Ellyn Webb, longtime owner of Northside Tavern and a woman known in the Atlanta blues scene as a matriarch, died Thursday morning after a yearlong battle with cancer.
Born in 1954, the Atlanta native graduated from Grady High School and earned her college degree from Georgia State University. She worked in the accounting field for a number of years, but Northside Tavern is what encompassed much of Webb’s life.
The Webb family has owned the bar, located on the corner of Howell Mill Road and Brady Avenue, for 45 years. Ellyn Webb’s father, Butler Webb, helped a friend finance it in the 1960s and purchased it outright in 1972.
When her father passed away in 1993, Ellyn Webb officially took over operations. In a 2016 interview with The Atlanta Journal-Constitution, she recalled telling her brother and since business partner, Tommy Webb, "I'm either going to turn it into a strip joint or a blues bar. I gave blues music a shot first."
And the Atlanta blues scene is grateful that she did.
“She was instrumental in implementing live entertainment, which is the evolution of it becoming the renowned blues club that it is today,” said Tommy Webb.
Read and sign the online guestbook for Ellyn Webb
The tavern has played host to prominent blues acts and launched the careers of bands like the Wood Brothers, the Breeze Kings and local favorite Daniel “Mudcat” Dudeck, who now books most of the bar’s lineup.
“Thousands of music shows, celebrity customers, career starts and a family of musicians that play the place are the result of her kind, loving open doors to those who wanted to play,” said local musician Dan Francis, known as “Dan Dan the Healin’ Man.”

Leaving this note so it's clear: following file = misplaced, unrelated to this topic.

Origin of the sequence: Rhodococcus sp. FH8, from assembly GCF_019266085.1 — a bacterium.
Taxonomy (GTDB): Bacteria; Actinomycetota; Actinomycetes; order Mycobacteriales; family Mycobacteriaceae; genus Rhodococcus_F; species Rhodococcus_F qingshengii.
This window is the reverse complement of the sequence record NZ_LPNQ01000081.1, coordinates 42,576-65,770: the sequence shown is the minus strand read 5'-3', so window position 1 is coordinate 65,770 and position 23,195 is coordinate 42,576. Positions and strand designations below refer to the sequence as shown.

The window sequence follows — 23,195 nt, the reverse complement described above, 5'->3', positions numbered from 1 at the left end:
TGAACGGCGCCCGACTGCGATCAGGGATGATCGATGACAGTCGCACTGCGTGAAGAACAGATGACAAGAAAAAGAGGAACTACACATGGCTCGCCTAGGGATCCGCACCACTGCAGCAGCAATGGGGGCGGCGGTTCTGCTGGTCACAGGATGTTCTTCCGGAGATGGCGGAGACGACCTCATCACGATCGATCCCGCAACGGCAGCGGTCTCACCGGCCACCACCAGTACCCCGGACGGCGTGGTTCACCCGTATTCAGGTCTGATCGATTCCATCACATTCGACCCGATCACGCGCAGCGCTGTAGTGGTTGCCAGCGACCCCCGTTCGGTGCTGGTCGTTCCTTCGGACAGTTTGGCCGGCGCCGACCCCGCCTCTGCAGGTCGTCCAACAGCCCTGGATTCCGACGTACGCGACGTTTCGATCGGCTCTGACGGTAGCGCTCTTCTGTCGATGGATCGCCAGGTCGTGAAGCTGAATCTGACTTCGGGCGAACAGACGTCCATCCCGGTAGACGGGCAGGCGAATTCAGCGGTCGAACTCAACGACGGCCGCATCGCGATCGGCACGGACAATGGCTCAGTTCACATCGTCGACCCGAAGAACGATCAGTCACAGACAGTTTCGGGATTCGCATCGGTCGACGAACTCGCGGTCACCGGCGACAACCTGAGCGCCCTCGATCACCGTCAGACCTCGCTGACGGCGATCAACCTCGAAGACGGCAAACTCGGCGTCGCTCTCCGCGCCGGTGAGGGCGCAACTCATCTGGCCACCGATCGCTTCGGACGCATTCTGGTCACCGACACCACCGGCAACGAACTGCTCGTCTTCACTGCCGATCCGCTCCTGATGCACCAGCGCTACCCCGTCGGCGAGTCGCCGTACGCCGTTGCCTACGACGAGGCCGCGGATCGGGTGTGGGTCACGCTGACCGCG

“It’s not just anybody who would have struggled to keep that place going,” said Oliver Wood. Now known nationally as half of the roots music duo the Wood Brothers, Wood played frequently at the dive bar from the mid-’90s to the mid-2000s with his former band, King Johnson.
“Any kind of nightclub, bar or restaurant is a tough business. It takes a lot of work. I think that it was her love and passion for the scene. Great music rarely comes from an individual. It comes from a scene, a musical community that builds up and unifies itself. That is what Ellyn built at Northside Tavern. What she gave us was a place to have our musical community,” Wood said.
Webb’s generosity extended beyond the stage and the bar. “She was a motherly figure,” said Tommy Webb. “Sometimes band members would even stay at her house. She would coach them, give them guidance, console them. Rock ‘n’ roll stars are emotional roller coasters. She was always their friend.”
Survivors include her son, David Webb; brother, Tommy Webb; and two sisters.
Visitation will take place from 5-7:30 p.m. Monday at H.M. Patterson & Son-Spring Hill Chapel, 1020 Spring St. NW, Atlanta. Funeral services will be held at 11 a.m. Tuesday at H.M. Patterson & Son-Spring Hill Chapel, with burial services immediately to follow at Crest Lawn Memorial Park Cemetery.
Ellen Eldridge and Beth McKibben contributed to this article.
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Credit: JOHN SPINK / AJC